After the Korean War broke out, John R. Craig arrived in the combat zone on 19 February 1951, she commenced operations with Task Force 77, screening aircraft carrier strikes on enemy shore positions. During the Chinese spring offensive the destroyer performed shore bombardment in the Wonsan area, knocking out enemy installations and disrupting transportation, but for two brief periods in San Diego, she continued operations off Korea during the remainder of the conflict. Following the cessation of hostilities in July 1953, John R. Craig continued patrol operations south of the 38th parallel. From 1954 to 1962 the destroyer engaged in exercises off the West Coast with annual deployments to the Far East. During her 1955 cruise she took an active part in the evacuation of Chinese nationalists from the Dachen Islands during the First Taiwan Strait Crisis. Subsequent cruises consisted of exercises with the Japanese Self Defense Force in 1957, anti-submarine warfare exercises, Taiwan Strait patrol and maneuvers with the Republic of China Navy during the 1961 cruise.
She arrived San Diego 6 March 1962 and underwent an extensive Fleet Rehabilitation and Modernization overhaul at the Hunter's Point Naval Shipyard at San Francisco, between 6 March 1962 and 15 March 1963. During the Vietnam War, John R. Craig served as a plane guard for aircraft carriers on Yankee Station in the Tonkin Gulf, participated in Operation Sea Dragon, patrolled on search and rescue duties, carried out naval gunfire support missions. While responding to a mayday on 28–29 July 1965 in the Da Nang area, John R. Craig supported U. S. Marine and Army of the Republic of Vietnam units with naval gunfire support. At night with danger close, she fired 348 5-inch rounds, preventing the overrun of 3rd Platoon, Hotel Company, 2nd Battalion, 3rd Marines on and near the beach as well as two platoons of the ARVN 2nd Regional Force by a larger Viet Cong unit. In doing so she destroyed the 7th VC Battalion engaging Marines on the Ca De River Bridge and the northern sector of Da Nang.. On 9 April 1972 while supporting ARVN and American units close to the DMZ, the John R. Craig took North Vietnamese artillery fire, using 105 mm howitzers captured from the ARVN.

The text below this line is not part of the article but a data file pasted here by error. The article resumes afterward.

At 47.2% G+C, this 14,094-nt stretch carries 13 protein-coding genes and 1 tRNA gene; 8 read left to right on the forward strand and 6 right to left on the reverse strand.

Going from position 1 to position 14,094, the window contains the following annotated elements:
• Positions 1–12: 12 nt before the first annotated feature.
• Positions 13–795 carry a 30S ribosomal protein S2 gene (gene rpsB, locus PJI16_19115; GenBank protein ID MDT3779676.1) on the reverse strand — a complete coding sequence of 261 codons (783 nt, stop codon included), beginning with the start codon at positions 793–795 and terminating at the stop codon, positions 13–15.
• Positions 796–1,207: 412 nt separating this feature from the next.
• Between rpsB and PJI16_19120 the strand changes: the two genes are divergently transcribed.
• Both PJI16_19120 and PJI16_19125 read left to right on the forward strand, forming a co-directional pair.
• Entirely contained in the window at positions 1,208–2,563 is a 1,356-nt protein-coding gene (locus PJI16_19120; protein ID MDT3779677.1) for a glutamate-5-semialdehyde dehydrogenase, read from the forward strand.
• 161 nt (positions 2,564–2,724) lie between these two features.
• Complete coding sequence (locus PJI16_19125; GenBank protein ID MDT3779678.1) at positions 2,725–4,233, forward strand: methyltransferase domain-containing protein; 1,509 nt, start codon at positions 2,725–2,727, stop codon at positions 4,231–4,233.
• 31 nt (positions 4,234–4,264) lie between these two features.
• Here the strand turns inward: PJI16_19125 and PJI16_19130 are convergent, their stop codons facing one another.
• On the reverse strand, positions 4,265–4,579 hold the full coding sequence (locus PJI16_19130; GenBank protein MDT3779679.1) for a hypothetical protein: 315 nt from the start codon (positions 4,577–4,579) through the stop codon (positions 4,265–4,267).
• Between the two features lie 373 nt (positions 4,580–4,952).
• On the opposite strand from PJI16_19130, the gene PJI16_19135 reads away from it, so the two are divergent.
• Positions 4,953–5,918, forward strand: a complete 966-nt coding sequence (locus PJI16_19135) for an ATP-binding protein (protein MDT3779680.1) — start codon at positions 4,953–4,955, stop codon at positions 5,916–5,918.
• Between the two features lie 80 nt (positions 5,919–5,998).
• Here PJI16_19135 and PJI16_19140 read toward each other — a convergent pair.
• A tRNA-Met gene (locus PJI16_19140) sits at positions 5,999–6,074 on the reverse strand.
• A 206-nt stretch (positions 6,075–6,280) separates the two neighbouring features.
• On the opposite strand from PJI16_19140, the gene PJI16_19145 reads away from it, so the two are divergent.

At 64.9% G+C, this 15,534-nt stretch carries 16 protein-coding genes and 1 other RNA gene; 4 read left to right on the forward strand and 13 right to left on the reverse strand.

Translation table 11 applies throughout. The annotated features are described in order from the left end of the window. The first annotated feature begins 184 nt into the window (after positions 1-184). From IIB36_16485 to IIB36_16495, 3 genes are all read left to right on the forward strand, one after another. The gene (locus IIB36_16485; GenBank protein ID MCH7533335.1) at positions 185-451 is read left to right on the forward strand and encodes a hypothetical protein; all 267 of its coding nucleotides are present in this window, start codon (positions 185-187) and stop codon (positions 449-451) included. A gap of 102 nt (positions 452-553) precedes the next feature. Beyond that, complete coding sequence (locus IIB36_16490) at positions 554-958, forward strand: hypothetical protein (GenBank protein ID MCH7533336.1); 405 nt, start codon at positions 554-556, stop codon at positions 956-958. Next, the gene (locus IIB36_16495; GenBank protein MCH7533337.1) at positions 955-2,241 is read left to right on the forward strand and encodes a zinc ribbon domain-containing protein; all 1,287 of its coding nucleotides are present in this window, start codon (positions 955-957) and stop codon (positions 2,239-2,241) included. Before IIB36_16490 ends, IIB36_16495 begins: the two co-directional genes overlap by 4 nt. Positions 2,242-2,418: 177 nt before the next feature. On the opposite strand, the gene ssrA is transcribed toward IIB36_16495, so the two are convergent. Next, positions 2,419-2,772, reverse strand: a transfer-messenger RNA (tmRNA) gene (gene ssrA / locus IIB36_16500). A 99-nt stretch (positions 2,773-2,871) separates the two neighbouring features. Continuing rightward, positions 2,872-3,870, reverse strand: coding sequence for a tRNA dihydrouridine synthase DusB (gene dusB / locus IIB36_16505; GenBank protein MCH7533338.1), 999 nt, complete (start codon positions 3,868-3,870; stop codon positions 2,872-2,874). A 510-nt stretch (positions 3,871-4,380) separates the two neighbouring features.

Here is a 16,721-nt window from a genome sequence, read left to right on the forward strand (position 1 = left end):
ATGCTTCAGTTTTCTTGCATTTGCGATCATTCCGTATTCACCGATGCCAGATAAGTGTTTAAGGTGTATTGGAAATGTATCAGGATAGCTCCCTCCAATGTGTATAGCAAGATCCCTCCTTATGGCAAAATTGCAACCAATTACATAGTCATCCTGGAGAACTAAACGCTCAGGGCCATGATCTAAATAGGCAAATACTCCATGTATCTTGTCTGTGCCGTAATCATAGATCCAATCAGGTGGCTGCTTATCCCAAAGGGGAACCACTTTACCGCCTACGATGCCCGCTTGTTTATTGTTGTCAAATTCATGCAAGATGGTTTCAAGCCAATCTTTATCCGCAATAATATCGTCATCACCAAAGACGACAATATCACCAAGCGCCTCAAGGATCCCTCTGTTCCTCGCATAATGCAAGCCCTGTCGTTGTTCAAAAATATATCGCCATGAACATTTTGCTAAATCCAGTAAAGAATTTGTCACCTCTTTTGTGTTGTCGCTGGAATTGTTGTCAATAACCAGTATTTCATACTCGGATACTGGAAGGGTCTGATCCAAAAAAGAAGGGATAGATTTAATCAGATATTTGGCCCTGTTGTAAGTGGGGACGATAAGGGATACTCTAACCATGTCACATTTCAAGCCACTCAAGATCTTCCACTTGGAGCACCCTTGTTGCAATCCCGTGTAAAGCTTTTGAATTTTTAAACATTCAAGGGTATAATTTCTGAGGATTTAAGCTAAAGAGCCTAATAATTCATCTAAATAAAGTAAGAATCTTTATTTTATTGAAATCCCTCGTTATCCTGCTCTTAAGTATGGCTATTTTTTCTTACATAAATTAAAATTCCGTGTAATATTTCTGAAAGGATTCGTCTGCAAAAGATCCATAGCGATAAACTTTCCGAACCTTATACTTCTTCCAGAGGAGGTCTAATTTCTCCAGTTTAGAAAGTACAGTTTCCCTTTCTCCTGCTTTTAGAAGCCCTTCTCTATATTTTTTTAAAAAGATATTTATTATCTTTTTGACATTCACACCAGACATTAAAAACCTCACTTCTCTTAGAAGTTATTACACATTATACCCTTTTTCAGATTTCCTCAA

Hundreds of artillery shells fell around her and she was struck by numerous fragments as well as five direct hits which started several fires. One hit at the waterline flooded a compartment with three feet of water, she was dead in the water until the electrical systems and power could be restored. After a quick fix with a soft patch at Da Nang she returned to fight and support allied units the next day, again receiving enemy fire, but did not take any hits. With newer destroyers coming on the scene during the Vietnam War, John R. Craig was assigned to United States Naval Reserve training at San Diego, California, in 1973. During this time the ship provided naval gunfire support for Naval Gunfire Liaison Officer training, performed plane guard duties for carrier training, conducted goodwill cruises to ports on the United States West Coast, she made cruises to Oregon. John R. Craig was decommissioned and stricken from the Naval Vessel Register on 27 July 1979 and sunk as a target off California on 6 June 1980.
This article incorporates text from the public domain Dictionary of American Naval Fighting Ships. The entry can be found here; this article includes information collected from the Naval Vessel Register, which, as a U. S. government publication, is in the public domain. The entry can be found here. Photo gallery of John R. Craig at NavSource Naval History